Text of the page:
A senior Iranian cleric on Saturday sought to put distance between Tehran’s officials and a pro-regime mob that ransacked Britain’s embassy this week, while admitting his country could pay a “high price” for the assault.
“There is no doubt that Britain is one of the oldest enemies of Iran… but young revolutionaries should not go beyond the law,” IRNA news agency quoted Grand Ayatollah Naser Makarem Shirazi as saying in a statement.
“I advise them not to act without the permission of the supreme leader and officials,” he added.
The message — the first disavowal of the protests by a senior Iranian figure — came a day after Britain’s evacuated ambassador, Dominick Chilcott, told British media the attack Tuesday on his embassy could not have happened without “the acquiescence and support of the state.”
Shirazi implicitly denied that by blaming the embassy attack on overzealous youths, echoing some official assertions that the protesters had acted spontaneously and without orders.
“It is important to note that sometimes certain actions overstep the law…. And we could pay a high price for it,” the cleric said.
He advised protesters to be “vigilant” and to not hand excuses to Britain and other enemies to further punish Iran, which he said had the upper hand in developments in the Middle East.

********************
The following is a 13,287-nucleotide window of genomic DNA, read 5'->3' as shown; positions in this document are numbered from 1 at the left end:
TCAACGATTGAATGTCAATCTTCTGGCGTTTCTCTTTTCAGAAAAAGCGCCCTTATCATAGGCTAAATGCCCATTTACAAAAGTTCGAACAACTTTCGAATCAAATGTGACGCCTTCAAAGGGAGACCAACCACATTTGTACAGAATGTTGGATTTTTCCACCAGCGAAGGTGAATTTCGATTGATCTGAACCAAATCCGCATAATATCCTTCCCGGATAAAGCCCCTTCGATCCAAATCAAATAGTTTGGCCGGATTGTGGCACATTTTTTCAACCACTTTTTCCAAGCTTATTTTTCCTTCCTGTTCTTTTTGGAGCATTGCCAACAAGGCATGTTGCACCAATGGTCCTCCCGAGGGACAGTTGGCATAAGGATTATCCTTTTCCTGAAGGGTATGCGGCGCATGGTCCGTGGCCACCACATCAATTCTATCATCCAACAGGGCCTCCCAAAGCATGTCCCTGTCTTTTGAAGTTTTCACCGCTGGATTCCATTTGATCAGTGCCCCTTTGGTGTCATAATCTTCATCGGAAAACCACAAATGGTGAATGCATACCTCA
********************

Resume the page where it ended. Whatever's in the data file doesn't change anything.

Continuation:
The comments seem to hint at an effort to halt a new rising anti-British campaign in Iran after London, along with other Western nations, placed sanctions against Tehran’s financial sector over its nuclear programme.
Tuesday’s embassy assault prompted Britain to evacuate all its diplomats and order the closure of the Iranian embassy in London.
France on Saturday announced it was reducing the number of its diplomats in Tehran as a temporary “precautionary measure”.
The Iranian foreign ministry expressed its “regret” after the attack. But parliamentary speaker Ali Larijani justified the violence as a legitimate response to “the domineering policy” of Britain.
Foreign media in Tehran on Thursday were told covering all anti-British, pro-regime demonstrations was now forbidden — an unprecedented restriction that adds to many other reporting curbs already in place.